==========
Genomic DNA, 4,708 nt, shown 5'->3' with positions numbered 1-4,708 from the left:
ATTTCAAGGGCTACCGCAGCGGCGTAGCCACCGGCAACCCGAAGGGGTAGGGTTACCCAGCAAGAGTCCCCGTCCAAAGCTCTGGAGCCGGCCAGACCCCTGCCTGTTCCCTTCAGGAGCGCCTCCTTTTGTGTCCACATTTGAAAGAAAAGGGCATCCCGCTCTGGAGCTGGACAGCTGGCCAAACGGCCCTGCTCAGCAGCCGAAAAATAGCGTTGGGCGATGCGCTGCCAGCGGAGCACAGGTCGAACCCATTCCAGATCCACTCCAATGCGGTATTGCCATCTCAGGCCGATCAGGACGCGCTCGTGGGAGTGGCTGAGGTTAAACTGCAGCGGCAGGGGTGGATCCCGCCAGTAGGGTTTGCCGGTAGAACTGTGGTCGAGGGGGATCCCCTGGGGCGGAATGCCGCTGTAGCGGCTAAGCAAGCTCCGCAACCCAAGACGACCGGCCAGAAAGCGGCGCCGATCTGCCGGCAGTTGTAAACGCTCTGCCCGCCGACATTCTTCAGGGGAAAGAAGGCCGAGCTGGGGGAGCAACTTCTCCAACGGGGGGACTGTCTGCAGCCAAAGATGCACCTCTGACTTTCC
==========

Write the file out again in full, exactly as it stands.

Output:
Genomic DNA, 4,708 nt, shown 5'->3' with positions numbered 1-4,708 from the left:
ATTTCAAGGGCTACCGCAGCGGCGTAGCCACCGGCAACCCGAAGGGGTAGGGTTACCCAGCAAGAGTCCCCGTCCAAAGCTCTGGAGCCGGCCAGACCCCTGCCTGTTCCCTTCAGGAGCGCCTCCTTTTGTGTCCACATTTGAAAGAAAAGGGCATCCCGCTCTGGAGCTGGACAGCTGGCCAAACGGCCCTGCTCAGCAGCCGAAAAATAGCGTTGGGCGATGCGCTGCCAGCGGAGCACAGGTCGAACCCATTCCAGATCCACTCCAATGCGGTATTGCCATCTCAGGCCGATCAGGACGCGCTCGTGGGAGTGGCTGAGGTTAAACTGCAGCGGCAGGGGTGGATCCCGCCAGTAGGGTTTGCCGGTAGAACTGTGGTCGAGGGGGATCCCCTGGGGCGGAATGCCGCTGTAGCGGCTAAGCAAGCTCCGCAACCCAAGACGACCGGCCAGAAAGCGGCGCCGATCTGCCGGCAGTTGTAAACGCTCTGCCCGCCGACATTCTTCAGGGGAAAGAAGGCCGAGCTGGGGGAGCAACTTCTCCAACGGGGGGACTGTCTGCAGCCAAAGATGCACCTCTGACTTTCC